Like her or hate her, Elizabeth Warren this week unequivocally told Fortune's Sheila Bair "No," she would not run for President, reflecting that for a Democratic nominee to win, "they need to speak to America’s families about the economic crisis in this country. It starts with the recognition that Washington works for the rich and powerful and not for America’s families." We bring this up, since, as OpenSecrets reports, despite her reputation as an anti-Wall Street populist, Warren would have been the wealthiest of the potential 2016 presidential candidates currently serving in Congress.
Because when the rape and pillaging of the US middle-class begins at the very top, it won't end until the sharp metal objects finally start falling.
Timothy Geithner is likely to go down in American history as one of the most dangerous, destructive cronies to have ever wielded government power. The man is so completely and totally full of shit it’s almost impossible not to notice. The last thing we’d ever want to do in our free time is read a lengthy book filled with Geithner lies and propaganda, so we owe a large debt of gratitude to former Congressional staffer Matt Stoller for doing it for us. Stoller simply tears Geither apart limb from limb, detailing obvious lies about the financial crisis, and even more interestingly, Geithner’s bizarre bio, replete with mysterious and inexplicable promotions into positions of power..."Geithner is at heart a grifter, a petty con artist with the right manners and breeding to lie at the top echelons of American finance..."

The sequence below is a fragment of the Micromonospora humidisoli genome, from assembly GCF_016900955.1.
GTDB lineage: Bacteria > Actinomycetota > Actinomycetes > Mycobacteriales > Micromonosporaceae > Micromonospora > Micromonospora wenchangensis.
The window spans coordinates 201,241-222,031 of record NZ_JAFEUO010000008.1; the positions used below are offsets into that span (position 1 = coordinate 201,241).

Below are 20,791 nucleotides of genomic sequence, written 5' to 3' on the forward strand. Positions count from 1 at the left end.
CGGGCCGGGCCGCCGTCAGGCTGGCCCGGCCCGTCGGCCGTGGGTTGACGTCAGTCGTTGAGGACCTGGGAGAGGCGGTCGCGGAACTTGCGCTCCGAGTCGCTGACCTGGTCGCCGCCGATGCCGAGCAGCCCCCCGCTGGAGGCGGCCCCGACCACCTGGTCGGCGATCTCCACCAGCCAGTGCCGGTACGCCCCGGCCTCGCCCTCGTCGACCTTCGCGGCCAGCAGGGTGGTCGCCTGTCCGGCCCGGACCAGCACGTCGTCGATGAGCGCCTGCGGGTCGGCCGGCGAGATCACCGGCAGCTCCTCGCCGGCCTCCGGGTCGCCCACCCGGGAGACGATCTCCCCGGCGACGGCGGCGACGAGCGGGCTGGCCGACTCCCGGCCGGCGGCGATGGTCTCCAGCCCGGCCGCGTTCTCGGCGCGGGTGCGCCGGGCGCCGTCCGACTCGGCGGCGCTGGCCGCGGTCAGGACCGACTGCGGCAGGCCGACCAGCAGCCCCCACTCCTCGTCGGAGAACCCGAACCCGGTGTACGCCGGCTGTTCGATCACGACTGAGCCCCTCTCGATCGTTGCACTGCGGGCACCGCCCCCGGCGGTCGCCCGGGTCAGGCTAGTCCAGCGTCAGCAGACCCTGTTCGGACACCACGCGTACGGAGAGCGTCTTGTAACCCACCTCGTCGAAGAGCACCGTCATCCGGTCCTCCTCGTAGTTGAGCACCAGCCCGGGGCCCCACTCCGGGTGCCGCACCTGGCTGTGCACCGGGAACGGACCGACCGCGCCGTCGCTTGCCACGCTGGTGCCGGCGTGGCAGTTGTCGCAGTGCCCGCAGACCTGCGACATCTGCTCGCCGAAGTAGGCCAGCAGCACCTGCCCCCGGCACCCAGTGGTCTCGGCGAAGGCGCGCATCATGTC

More Reasons QE Is a Dud
“Too Big To Fail” … Fails
To really appreciate “too big to fail,” you must first and foremost understand that it is a political concept that springs from a sense of liberal privilege and entitlement.
Is the Treasury's rescue of Fannie Mae and Freddie Mac unfair to private shareholders? Yup. And they deserve it.
- Emerging markets pray for Wall Street tumble (Reuters)
- Yellen Faces Test Bernanke Failed: Ease Bubbles (BBG)
- Samsung sets new smartphone sales record in fourth quarter, widens lead over Apple (Reuters)
- China’s Foreign-Reserves Investment Chief Said to Depart Agency (BBG)
- China’s Rescue of Troubled Trust May Stoke Risk-Taking (BBG)
- Ukraine PM Azarov offers to resign 'to help end conflict' (Reuters) ... And Russia says may reconsider aid if this happens
- But... but... it was all gold's fault: India Unexpectedly Raises Rate as Rupee Risks Inflation Goal (BBG)
- Former Belgian king 'boycotting' public events after complaining £760,000 is not enough to live on (Telegraph)
- Greek disposable income tumbles 8% in Q3 (Kathimerini)
Why Obama's Home Affordable Modification Program Failed (Spoiler Alert: Thank Bank Of America et al)Submitted by Tyler Durden on 12/16/2013 19:41 -0500